We introduced the most common sense way of approaching a simple work rate problem last week in Part I. No setup was necessary. There was zero possibility for a calculation error, or a misconception.

The approach was to put simple work rates into percentages (rather than fractions). Kate writes thank you notes in 3 hours, or 33% per hour; William writes them in 5 hours, or 20% per hour. Together they write 53% per hour, or all their notes in under 2 hours.

Yes, 1/3 and 1/5 is an OK way to put it, but it’s easy to get tangled up when we have to compare fractions like 1/3 and 1/5, even though it’s simple enough (and precise) to say 5/15 plus 3/15 equals 8/15 every hour. But if the numbers aren’t too difficult – and on the GMAT they usually won’t be – stick with percentages. They’re a little more natural for our minds to work with on equal terms.

The common sense approach is basically this: break everything down into a unit of time that is easy to work with, and just figure out what happens during that time. Could be an hour, ten minutes, etc., depending on the question. Then add them up. With combined work rate, we’re really **adding** the efforts, never **multiplying** them.

Here’s one where the formulation and concept is a bit trickier:

*Machines B and J working together can process one ton of ice cream in 30 hours. Machine B, working alone, takes 75 hours to process one ton of ice cream. In how many hours can Machine J, working alone, process one ton of ice cream?*

If B & J together take 30 hours, they process **3 and 1/3% per hour** (100%/30hr).

If alone Machine B takes 75 hours, it processes **1 and 1/3% per hour** (100%/75hr).

That’s a difference of **2% per hour**. That difference is what Machine J is processing. At 2% per hour, alone, it should take Machine J 50 hours to process one ton of ice cream. In just three easy steps, we’ve got it.

Let’s tackle one more, with tricky conditions:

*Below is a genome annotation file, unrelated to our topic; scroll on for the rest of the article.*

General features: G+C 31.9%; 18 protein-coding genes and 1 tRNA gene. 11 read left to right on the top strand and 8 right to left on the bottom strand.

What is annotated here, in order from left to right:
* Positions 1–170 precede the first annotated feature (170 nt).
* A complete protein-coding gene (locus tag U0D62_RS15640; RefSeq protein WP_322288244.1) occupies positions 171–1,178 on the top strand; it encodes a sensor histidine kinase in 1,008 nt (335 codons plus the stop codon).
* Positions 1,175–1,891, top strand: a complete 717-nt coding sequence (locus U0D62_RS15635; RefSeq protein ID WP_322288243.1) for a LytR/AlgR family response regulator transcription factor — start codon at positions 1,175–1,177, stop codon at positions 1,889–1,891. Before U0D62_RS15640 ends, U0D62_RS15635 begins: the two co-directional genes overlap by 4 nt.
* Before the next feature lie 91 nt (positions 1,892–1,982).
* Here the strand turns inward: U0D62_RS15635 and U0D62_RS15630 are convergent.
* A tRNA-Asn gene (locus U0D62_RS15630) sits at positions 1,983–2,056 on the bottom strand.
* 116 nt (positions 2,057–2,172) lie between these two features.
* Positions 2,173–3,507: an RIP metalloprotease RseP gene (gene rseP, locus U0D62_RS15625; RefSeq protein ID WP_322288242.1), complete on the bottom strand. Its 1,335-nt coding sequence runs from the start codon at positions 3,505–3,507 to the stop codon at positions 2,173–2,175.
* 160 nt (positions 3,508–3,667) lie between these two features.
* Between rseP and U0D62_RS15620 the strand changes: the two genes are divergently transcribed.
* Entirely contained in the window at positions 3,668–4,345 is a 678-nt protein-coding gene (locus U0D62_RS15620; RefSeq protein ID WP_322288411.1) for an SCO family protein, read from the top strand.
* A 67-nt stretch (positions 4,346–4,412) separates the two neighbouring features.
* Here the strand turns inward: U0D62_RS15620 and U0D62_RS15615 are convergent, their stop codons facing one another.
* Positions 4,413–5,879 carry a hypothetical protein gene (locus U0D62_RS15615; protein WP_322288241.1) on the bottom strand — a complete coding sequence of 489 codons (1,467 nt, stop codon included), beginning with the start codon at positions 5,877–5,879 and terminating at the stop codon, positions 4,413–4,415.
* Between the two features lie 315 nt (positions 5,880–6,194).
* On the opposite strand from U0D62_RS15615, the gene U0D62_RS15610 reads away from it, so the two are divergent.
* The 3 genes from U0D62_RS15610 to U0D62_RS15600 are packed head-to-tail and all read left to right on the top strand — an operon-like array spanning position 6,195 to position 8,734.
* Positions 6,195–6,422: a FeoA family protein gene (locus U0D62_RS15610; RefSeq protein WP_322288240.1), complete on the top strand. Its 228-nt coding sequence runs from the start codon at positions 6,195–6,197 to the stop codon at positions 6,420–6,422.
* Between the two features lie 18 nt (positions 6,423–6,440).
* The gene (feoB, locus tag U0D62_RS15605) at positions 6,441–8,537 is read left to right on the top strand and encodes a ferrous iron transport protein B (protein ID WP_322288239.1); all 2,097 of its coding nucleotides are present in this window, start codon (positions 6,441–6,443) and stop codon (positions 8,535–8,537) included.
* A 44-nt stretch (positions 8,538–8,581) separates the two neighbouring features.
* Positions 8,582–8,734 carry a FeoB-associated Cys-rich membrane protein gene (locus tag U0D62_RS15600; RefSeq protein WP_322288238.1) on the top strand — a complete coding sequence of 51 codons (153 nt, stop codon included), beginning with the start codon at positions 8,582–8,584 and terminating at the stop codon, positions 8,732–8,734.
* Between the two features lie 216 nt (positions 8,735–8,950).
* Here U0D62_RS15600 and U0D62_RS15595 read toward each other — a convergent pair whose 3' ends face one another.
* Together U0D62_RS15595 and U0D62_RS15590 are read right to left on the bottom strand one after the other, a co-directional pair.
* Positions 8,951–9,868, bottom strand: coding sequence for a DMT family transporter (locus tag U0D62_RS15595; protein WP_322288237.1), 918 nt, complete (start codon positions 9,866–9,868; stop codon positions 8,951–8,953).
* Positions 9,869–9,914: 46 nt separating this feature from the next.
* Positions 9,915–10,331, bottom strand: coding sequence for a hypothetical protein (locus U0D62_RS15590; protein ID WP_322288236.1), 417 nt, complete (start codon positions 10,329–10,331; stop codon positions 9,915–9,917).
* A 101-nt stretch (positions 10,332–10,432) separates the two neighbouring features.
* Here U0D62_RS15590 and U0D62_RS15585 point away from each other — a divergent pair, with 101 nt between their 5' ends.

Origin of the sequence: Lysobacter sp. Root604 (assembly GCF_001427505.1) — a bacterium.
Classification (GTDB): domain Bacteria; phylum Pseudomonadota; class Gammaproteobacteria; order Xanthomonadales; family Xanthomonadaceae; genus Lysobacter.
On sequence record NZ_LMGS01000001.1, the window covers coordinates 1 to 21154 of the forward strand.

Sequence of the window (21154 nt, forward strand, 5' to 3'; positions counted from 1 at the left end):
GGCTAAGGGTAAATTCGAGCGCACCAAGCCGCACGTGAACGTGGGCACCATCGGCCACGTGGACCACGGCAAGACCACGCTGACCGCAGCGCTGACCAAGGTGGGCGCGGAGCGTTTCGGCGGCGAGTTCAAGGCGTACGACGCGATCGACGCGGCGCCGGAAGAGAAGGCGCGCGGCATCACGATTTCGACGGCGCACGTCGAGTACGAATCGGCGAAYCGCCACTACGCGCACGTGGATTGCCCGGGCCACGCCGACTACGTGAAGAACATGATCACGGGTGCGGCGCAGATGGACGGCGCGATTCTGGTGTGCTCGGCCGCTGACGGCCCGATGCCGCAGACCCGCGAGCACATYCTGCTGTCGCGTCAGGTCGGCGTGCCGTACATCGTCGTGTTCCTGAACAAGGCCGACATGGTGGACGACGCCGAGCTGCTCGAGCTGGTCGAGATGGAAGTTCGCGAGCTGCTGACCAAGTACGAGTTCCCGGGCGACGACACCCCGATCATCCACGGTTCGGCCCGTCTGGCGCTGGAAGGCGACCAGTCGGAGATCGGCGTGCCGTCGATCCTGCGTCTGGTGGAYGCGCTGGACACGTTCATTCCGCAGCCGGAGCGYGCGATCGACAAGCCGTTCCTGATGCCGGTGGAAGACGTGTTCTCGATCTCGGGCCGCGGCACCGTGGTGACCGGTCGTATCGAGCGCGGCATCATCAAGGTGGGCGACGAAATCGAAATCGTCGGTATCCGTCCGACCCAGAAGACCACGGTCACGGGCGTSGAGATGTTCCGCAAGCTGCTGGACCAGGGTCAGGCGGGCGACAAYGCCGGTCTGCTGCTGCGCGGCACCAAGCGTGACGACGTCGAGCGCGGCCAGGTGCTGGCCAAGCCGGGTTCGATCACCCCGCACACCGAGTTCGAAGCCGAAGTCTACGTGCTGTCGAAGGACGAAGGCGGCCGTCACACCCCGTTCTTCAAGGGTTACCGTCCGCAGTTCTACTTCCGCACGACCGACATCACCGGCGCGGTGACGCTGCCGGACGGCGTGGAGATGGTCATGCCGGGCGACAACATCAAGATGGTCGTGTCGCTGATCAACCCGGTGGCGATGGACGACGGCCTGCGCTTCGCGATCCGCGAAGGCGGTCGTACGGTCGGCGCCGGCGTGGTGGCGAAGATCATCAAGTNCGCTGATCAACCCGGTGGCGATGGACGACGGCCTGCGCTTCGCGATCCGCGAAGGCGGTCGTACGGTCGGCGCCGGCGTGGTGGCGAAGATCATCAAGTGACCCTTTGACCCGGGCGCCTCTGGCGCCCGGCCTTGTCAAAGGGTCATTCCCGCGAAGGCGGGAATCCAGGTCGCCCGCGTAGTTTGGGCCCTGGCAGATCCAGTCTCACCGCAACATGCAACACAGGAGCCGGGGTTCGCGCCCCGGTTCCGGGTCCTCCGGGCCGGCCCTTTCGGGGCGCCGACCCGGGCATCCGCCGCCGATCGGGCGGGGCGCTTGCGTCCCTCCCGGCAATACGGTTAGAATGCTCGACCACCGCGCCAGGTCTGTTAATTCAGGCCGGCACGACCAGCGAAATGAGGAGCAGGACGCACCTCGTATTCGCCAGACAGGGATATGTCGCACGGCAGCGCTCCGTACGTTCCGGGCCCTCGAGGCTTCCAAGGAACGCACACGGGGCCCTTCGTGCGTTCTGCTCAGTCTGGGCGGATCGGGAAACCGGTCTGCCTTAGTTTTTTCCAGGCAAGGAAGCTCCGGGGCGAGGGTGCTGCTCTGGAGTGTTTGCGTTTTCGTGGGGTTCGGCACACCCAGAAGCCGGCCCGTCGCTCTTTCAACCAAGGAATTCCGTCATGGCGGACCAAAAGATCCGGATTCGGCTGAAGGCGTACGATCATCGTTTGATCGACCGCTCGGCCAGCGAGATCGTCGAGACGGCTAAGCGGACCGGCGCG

*At a boulangerie, it takes 12 bakers working 4 hours each morning to bake the day’s bread. If on Saturday 12 bakers begin at 6am, and one assistant baker arrives to work every half hour, at what time will the day’s bread be baked?*

This problem is a bit tedious to work through, but common sense will get us there.

With 12 bakers working, every hour one-fourth, or 25%, of the bread is baked. For each baker’s per-hour contribution, divide 25% by 12 – roughly 2%… or more precisely, each baker bakes 1/48 (12 bakers * 4 hours = 48) of the bread per hour. Since the question involves **half hour** increments, let’s frame it as each baker accounts for 1/96of the bread per **half hour**. We have 96 ‘loaves’ to be baked, and each baker will make 1 of the ‘loaves’ per half hour. Or if you prefer to stick with the rough percentage, 1% per baker, per half hour.

So at 6:00, **0** are baked. By 6:30, **12** loaves are baked (roughly 12%), then the first assistant joins. This will add 13 loaves during the next half hour – so **25** are baked by 7:00. A 14th baker means **39** by 7:30. A 15th means **54** by 8:00. By 8:30, **70**, having added 16 loaves. And by 9:00, **87**, having added 17. Not quite 96 yet, but close.

At 9:00, an 18th baker joins and 9 ‘loaves’ remain – a further 15 minutes is all it takes. The bread is baked by 9:15. And common sense—not a work rate formula—got us there. It will every time.

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*Joseph Dise has been teaching GMAT preparation for Veritas Prep for the last 4 years in Paris and New York City.*

Thanks a ton for simplifying the Work Rate approach!!